While social anarchists have always used the word autonomy – meaning self-directedness as well as free association – there’s been a certain ambivalence about the word democracy. This can be confusing for newcomers who start reading anarchist literature and see direct democracy being described as anarchistic in one book and lambasted in another.
The term comes from two Greek root words (demos + kratos) which together mean “people power”.
At the beginning, the word was synonymous with what is now called “direct democracy”, and referred more broadly to the idea of a self-organised multitude (“demos”) having ultimate power, rather than royals, elites, or priestly castes ruling in the name of divine authority. Originally, the very term “representative democracy” would have sounded like a contradiction in terms, as popular will by definition can only be direct. It cannot be represented by anyone speaking on people’s behalf.
While democracy was considered a radical and dangerous concept all the way up to the 19th century, often being used in the same way “anarchist” and “extremist” are used today, in the early 1800s the term started being applied to the practice of representative government, first as a populist euphemism, then literally.
Elections for office were in fact an invention of aristocracy, not democracy. Rousseau in the century beforehand described representative government as “elective aristocracy” (a more fitting description for what we have now), not democracy in any sense, which he associated with direct and participatory decision-making through popular assemblies.
With most classic social anarchist literature being written in the 1800s, the early anarchists used the “democracy” in an almost entirely negative sense, to mean both representative government as well as the idea that majorities had the right to rule over minorities.
Since the 1960s though, many social anarchists began reclaiming the earlier radical sense of the word democracy to refer to the kinds of participatory bottom-up decision-making methods they always supported anyway. Most people don’t like the state, which calls itself democratic, but still like the idea of democracy (people power) in essence. So this provided a useful discourse to reframe social anarchist ideas: as the fullest manifestation of democracy in the original sense of the word. This use was also common among others on the libertarian left such as Cornelius Castoriadis, who contrasted democracy with the “liberal oligarchy” that’s normally called democratic.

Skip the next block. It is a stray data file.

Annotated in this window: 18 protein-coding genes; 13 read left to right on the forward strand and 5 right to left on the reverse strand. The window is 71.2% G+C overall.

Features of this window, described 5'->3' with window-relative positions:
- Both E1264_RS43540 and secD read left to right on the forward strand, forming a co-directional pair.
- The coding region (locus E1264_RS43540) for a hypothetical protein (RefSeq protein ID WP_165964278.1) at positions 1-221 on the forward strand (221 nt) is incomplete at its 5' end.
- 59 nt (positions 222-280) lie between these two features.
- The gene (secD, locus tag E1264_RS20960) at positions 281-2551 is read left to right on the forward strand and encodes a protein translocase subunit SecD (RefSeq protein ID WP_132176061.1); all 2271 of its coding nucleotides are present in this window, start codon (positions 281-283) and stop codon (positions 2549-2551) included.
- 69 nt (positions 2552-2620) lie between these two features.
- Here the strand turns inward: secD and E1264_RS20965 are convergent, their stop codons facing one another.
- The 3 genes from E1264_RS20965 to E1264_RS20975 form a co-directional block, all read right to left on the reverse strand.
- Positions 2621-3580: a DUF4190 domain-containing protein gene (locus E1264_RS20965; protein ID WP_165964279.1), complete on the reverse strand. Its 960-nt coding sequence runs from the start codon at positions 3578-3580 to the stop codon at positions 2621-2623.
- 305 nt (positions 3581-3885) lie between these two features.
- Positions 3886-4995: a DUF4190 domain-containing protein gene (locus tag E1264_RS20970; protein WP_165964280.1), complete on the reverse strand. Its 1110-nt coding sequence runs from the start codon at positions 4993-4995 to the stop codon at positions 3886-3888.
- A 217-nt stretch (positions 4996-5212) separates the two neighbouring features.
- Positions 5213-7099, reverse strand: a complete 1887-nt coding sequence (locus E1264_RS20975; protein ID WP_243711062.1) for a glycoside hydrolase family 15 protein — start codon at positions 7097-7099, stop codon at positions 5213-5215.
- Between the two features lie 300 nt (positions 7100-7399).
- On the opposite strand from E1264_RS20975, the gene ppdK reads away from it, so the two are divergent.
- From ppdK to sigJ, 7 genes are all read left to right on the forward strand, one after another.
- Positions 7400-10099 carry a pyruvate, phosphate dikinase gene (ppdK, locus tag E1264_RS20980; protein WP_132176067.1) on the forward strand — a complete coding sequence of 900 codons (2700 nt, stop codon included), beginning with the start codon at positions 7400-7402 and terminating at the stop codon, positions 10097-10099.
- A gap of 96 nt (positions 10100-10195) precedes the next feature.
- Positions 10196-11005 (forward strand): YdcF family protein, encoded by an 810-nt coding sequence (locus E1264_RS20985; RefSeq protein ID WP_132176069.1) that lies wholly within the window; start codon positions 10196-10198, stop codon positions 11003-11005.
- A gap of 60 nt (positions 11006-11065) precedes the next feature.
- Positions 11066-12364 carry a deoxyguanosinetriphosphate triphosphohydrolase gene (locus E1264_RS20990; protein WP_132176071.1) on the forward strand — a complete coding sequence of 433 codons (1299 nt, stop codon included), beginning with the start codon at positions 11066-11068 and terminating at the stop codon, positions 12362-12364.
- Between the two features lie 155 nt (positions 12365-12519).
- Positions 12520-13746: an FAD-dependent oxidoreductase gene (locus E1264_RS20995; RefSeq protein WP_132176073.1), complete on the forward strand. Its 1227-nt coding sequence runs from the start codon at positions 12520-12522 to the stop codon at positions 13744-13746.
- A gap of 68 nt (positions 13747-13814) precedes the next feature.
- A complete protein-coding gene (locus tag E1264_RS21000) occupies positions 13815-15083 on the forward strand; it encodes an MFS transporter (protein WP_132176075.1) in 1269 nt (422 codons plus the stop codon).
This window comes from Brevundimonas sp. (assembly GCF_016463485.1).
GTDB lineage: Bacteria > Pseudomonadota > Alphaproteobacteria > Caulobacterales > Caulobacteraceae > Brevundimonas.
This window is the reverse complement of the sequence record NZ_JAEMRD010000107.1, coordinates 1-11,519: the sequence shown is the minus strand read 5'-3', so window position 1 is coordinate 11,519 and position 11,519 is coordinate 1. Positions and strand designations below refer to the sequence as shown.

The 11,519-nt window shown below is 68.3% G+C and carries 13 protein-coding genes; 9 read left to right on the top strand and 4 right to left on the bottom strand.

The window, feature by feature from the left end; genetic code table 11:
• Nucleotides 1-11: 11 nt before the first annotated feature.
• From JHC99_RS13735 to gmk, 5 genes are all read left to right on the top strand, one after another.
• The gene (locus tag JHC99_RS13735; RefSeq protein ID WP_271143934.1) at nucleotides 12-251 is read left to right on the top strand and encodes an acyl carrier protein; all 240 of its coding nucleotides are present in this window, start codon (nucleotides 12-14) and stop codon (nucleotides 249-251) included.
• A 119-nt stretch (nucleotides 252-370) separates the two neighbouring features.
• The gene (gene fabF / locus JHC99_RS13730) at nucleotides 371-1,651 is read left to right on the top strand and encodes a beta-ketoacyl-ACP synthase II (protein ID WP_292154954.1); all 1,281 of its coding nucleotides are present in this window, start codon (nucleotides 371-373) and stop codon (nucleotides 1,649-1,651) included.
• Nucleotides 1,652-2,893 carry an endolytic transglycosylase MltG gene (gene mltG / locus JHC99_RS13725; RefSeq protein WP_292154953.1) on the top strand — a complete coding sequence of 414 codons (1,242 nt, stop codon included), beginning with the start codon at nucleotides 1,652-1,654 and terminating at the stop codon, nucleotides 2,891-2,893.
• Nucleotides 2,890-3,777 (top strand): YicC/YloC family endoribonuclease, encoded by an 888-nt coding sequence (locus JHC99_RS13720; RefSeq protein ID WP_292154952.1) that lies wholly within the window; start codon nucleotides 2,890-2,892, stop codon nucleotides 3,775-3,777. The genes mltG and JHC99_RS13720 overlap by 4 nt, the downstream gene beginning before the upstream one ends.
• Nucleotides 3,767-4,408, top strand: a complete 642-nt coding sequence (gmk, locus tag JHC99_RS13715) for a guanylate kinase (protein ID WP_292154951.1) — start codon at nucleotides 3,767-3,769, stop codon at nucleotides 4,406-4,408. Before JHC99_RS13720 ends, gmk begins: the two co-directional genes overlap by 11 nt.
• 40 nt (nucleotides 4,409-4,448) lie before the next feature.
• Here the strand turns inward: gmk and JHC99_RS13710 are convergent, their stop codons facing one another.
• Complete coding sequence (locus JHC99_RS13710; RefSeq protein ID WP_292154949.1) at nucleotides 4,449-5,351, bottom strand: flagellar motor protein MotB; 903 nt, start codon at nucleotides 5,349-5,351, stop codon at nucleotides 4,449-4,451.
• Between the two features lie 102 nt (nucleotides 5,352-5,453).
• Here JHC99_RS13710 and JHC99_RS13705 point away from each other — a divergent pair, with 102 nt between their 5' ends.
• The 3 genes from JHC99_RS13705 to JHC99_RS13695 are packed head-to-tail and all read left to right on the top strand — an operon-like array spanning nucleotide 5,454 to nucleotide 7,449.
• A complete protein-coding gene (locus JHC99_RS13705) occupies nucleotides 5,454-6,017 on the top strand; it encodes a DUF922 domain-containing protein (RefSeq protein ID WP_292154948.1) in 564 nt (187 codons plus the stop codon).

That’s not to say it doesn’t still have its detractors in anarchist circles. Even if many anarchists understand that what’s being referred to isn’t representative democracy, but direct participatory democracy, they still use it to refer to the idea of majority rule and the denial of dissenters to go their own way.
These anarchists (the North American group Crimethinc among them) contrast “democracy” with “autonomy”.
But are they really so opposed to one another?
All social anarchists agree with the principle of voluntary association and the freedom of any individual or group to disassociate from an organisation if they find themselves in irreconcilable disagreement with it. They can then do their own thing or convince other dissenting parties to join them in forming a new voluntary association.
And in the absence of nobody ever cooperating with anyone else out of fear that they may have to compromise with others, some level of group decision-making will be necessary in order to get anything done on a scale that goes beyond the lone individual.
So long as the methods we use for making decisions are voluntary, horizontalist, consensus-based, and respectful of the individual (including their freedom to secede), why not call them democratic, given the popular resonance the word so clearly has?
Just as with individualism and collectivism, setting up a separation between them is establishing a false dichotomy. It’s true that notions of democracy that are majoritarian and not fully voluntary need to be rejected. But then so too do notions of autonomy which are antisocial and elitist.
The lone individual who just wants to do their own thing without being forced to take part in democratic decision-making is someone who should always be respected in any directly-democratic society.
So the answer to this dilemma is not democracy or autonomy, but democracy and autonomy. The aforementioned Cornelius Castoridis even used the two terms as roughly synonymous, identifying the practice of direct participatory democracy as the essence of the project of autonomy which runs throughout human history, always in tension with heteronomy (the opposite of autonomy), or what social anarchists would call hierarchical power.
The answer is a synthesis of the two traditions: autonomous democracy (or democratic autonomy as the Rojava Kurds call it).
We should use both terms in a positive and anarchist-specific sense, letting people know that we don’t allow for majoritarian/involuntary democracy or antisocial/elitist autonomy.
Autonomous democracy avoids the trappings of both rugged individualism and smothering collectivism, fulfilling both the personal and social instincts in humanity.